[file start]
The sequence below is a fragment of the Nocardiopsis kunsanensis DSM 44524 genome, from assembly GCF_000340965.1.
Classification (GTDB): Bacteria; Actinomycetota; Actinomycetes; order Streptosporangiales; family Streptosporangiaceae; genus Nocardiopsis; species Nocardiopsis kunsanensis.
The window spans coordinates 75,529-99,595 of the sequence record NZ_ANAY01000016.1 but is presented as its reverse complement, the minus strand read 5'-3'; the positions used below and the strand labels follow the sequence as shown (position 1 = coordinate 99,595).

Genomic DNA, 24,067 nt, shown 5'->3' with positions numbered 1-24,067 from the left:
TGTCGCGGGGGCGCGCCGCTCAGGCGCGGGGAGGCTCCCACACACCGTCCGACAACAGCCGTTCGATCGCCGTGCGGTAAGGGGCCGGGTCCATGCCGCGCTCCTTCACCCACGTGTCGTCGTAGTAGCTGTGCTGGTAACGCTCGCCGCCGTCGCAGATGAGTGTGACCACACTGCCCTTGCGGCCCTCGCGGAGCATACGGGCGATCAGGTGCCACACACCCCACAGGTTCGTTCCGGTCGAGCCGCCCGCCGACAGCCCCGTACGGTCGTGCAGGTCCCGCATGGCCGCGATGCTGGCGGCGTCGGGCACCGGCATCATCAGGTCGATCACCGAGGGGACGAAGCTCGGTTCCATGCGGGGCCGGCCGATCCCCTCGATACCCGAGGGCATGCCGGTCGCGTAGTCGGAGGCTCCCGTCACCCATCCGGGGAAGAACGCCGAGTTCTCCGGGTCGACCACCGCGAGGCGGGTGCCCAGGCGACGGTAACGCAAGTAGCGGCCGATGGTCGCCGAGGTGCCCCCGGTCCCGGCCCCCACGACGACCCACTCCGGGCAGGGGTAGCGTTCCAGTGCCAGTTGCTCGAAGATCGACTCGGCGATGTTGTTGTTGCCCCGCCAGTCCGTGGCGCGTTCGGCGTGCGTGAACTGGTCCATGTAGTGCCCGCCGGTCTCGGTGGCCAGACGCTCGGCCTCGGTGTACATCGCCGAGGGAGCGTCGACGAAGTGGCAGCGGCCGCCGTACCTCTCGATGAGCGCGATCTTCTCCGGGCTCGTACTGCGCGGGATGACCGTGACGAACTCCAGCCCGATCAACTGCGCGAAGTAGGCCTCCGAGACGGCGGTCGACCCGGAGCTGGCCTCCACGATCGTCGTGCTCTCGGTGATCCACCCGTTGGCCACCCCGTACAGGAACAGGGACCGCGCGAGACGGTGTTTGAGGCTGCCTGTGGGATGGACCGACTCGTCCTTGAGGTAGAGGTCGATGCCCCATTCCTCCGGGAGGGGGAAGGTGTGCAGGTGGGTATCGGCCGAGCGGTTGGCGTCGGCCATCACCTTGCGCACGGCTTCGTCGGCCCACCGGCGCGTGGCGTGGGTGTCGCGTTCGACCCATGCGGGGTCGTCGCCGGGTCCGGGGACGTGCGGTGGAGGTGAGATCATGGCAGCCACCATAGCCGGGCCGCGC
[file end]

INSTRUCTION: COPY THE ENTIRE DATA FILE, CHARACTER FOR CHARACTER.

The sequence below is a fragment of the Nocardiopsis kunsanensis DSM 44524 genome, from assembly GCF_000340965.1.
Classification (GTDB): Bacteria; Actinomycetota; Actinomycetes; order Streptosporangiales; family Streptosporangiaceae; genus Nocardiopsis; species Nocardiopsis kunsanensis.
The window spans coordinates 75,529-99,595 of the sequence record NZ_ANAY01000016.1 but is presented as its reverse complement, the minus strand read 5'-3'; the positions used below and the strand labels follow the sequence as shown (position 1 = coordinate 99,595).

Genomic DNA, 24,067 nt, shown 5'->3' with positions numbered 1-24,067 from the left:
TGTCGCGGGGGCGCGCCGCTCAGGCGCGGGGAGGCTCCCACACACCGTCCGACAACAGCCGTTCGATCGCCGTGCGGTAAGGGGCCGGGTCCATGCCGCGCTCCTTCACCCACGTGTCGTCGTAGTAGCTGTGCTGGTAACGCTCGCCGCCGTCGCAGATGAGTGTGACCACACTGCCCTTGCGGCCCTCGCGGAGCATACGGGCGATCAGGTGCCACACACCCCACAGGTTCGTTCCGGTCGAGCCGCCCGCCGACAGCCCCGTACGGTCGTGCAGGTCCCGCATGGCCGCGATGCTGGCGGCGTCGGGCACCGGCATCATCAGGTCGATCACCGAGGGGACGAAGCTCGGTTCCATGCGGGGCCGGCCGATCCCCTCGATACCCGAGGGCATGCCGGTCGCGTAGTCGGAGGCTCCCGTCACCCATCCGGGGAAGAACGCCGAGTTCTCCGGGTCGACCACCGCGAGGCGGGTGCCCAGGCGACGGTAACGCAAGTAGCGGCCGATGGTCGCCGAGGTGCCCCCGGTCCCGGCCCCCACGACGACCCACTCCGGGCAGGGGTAGCGTTCCAGTGCCAGTTGCTCGAAGATCGACTCGGCGATGTTGTTGTTGCCCCGCCAGTCCGTGGCGCGTTCGGCGTGCGTGAACTGGTCCATGTAGTGCCCGCCGGTCTCGGTGGCCAGACGCTCGGCCTCGGTGTACATCGCCGAGGGAGCGTCGACGAAGTGGCAGCGGCCGCCGTACCTCTCGATGAGCGCGATCTTCTCCGGGCTCGTACTGCGCGGGATGACCGTGACGAACTCCAGCCCGATCAACTGCGCGAAGTAGGCCTCCGAGACGGCGGTCGACCCGGAGCTGGCCTCCACGATCGTCGTGCTCTCGGTGATCCACCCGTTGGCCACCCCGTACAGGAACAGGGACCGCGCGAGACGGTGTTTGAGGCTGCCTGTGGGATGGACCGACTCGTCCTTGAGGTAGAGGTCGATGCCCCATTCCTCCGGGAGGGGGAAGGTGTGCAGGTGGGTATCGGCCGAGCGGTTGGCGTCGGCCATCACCTTGCGCACGGCTTCGTCGGCCCACCGGCGCGTGGCGTGGGTGTCGCGTTCGACCCATGCGGGGTCGTCGCCGGGTCCGGGGACGTGCGGTGGAGGTGAGATCATGGCAGCCACCATAGCCGGGCCGCGC